Seminar, Spring 2018
In September of 2017 Mexico experienced a serious of devastating earthquakes affecting not only Mexico City but also several states in the country. Physical damage was widespread but affected each location differently, from mid-rise buildings collapsing in Mexico City to low-density dwellings and centuries-old churches collapsing in Morelos and Oaxaca.
The earthquake effects became both symptoms and evidence of asymmetrical urban, territorial and social development. An approach to this catastrophic event should go beyond reconstruction and imagine new forms of more resilient and equitable forms of urbanization.
This research seminar examined post-earthquake Mexico projectively, using the recent disaster as an opportunity to rethink, conceptually redefine, and proactively reconfigure urbanization in Mexico.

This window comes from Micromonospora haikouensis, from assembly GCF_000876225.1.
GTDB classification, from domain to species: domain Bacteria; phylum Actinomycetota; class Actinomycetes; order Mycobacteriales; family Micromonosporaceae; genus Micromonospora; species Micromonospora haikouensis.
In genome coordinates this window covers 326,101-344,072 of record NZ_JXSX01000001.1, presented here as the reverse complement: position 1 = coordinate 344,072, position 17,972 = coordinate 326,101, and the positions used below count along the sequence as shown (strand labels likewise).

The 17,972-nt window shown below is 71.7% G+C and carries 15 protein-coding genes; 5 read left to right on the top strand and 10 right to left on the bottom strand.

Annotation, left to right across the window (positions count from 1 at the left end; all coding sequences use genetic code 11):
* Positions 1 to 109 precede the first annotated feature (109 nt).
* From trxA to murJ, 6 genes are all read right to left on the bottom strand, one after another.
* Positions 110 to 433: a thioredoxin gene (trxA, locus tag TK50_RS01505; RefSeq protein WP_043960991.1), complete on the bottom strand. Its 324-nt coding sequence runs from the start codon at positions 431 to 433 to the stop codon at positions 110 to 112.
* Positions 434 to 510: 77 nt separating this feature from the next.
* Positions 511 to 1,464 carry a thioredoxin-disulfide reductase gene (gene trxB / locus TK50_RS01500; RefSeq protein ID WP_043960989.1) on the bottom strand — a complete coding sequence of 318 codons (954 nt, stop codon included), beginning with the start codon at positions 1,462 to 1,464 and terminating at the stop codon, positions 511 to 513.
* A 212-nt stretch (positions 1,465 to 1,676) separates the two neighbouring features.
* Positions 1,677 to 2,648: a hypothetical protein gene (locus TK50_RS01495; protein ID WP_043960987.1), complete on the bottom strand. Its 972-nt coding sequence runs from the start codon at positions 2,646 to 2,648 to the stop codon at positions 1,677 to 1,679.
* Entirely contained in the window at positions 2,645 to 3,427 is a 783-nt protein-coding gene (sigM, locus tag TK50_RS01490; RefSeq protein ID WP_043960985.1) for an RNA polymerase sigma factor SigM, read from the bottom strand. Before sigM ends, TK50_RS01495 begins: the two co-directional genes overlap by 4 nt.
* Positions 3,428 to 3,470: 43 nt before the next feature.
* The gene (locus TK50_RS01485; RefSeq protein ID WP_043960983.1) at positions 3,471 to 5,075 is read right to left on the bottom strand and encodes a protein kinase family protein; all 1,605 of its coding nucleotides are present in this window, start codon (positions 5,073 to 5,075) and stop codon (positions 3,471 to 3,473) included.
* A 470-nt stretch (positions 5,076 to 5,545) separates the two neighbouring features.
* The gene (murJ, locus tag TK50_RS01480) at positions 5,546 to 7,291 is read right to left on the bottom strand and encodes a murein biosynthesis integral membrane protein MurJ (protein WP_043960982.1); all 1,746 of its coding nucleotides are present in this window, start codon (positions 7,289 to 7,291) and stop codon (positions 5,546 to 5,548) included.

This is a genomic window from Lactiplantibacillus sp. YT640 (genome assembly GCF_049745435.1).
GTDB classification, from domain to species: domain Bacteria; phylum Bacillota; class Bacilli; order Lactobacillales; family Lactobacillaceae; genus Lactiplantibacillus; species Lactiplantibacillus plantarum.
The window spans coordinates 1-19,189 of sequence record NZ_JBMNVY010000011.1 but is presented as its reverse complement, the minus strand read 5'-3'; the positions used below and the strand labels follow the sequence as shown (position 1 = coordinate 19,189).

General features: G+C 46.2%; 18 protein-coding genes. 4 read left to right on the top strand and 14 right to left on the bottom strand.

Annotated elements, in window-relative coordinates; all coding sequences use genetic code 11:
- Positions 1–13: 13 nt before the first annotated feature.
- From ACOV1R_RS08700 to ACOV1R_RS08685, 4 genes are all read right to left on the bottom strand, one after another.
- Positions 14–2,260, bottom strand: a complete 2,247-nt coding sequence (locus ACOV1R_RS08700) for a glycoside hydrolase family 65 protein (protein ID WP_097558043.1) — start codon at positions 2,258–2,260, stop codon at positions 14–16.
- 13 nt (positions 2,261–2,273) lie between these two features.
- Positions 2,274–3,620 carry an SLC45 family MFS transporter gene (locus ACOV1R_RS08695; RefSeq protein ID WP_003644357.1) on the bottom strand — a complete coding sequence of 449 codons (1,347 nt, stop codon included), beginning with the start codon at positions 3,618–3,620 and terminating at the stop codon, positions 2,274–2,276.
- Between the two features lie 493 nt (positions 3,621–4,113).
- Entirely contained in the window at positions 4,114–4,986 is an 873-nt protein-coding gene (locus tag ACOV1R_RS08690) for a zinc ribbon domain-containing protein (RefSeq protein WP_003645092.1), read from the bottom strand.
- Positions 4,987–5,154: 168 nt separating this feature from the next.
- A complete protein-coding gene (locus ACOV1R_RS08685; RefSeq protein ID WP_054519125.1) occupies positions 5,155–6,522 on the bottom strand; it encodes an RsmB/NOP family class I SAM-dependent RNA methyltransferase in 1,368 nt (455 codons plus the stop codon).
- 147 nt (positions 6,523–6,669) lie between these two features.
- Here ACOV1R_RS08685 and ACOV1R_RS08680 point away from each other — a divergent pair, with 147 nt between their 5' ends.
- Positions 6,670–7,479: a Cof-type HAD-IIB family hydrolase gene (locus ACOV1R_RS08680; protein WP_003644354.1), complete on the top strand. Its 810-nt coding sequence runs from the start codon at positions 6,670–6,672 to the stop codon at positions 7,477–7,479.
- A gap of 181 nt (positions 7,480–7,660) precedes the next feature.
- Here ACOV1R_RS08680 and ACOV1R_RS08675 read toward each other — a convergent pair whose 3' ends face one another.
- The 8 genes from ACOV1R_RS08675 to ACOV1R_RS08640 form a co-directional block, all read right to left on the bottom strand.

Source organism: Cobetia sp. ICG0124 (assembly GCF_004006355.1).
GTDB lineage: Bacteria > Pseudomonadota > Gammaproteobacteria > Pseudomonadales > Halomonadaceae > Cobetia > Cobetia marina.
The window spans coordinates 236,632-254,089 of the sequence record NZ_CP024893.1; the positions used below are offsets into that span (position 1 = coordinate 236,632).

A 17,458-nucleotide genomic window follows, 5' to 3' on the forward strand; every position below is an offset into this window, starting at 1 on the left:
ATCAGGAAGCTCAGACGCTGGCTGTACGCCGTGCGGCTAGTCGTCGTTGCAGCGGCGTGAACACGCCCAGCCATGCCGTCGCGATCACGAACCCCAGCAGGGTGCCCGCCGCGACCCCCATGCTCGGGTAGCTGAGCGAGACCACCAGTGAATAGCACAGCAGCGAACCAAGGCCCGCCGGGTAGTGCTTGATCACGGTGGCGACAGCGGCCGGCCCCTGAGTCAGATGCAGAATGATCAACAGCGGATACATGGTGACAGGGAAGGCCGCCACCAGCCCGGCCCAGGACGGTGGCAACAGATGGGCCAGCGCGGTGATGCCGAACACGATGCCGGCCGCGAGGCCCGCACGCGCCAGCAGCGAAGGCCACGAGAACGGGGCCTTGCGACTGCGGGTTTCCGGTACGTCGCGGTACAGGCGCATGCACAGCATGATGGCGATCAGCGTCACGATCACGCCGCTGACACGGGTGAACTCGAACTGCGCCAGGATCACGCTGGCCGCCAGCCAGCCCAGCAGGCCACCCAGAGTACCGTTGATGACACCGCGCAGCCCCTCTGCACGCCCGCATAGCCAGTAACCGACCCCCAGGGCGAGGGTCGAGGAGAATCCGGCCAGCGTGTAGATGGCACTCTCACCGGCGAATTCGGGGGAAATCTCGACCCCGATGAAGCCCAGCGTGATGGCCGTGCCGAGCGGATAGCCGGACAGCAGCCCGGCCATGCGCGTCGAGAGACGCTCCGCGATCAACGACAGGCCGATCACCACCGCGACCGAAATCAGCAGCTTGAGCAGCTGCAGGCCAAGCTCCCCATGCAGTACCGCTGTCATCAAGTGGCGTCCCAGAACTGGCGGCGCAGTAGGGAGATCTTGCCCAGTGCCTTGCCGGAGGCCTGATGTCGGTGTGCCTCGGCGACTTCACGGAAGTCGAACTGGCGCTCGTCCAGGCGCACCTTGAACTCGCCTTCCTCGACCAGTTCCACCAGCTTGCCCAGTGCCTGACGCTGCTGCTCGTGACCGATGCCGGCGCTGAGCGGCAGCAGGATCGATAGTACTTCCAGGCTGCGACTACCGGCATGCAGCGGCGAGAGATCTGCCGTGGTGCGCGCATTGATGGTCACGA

Students used a variety of methodologies such as analytical, mapping and design techniques as well as archival, survey, planning, design, and critical conservation practices — to establish the groundwork for a more sustainable, resilient, culturally sensitive, and aesthetically profound urbanism, paying special attention to inequalities and injustices that are played out in urban space and territories.
The class was led by Diane Davis and Jose Castillo, and counted on the participation of a variety of leading scholars from Mexico and the Boston area.
Click below to view descriptions of student projects:
The Half City – Gina Cancione & Rodrigo Sole
Art Catalog in Juchitán – Antonio Moya-Latorre
Community Educational Resilience – Eduardo Pelaez & Karen Mata
The Extended Agropolis – Erin Yook
Empatía OAX – Colleen Brady & Vladimir Gintoff
Rural Risk Reduction – Akemi Soto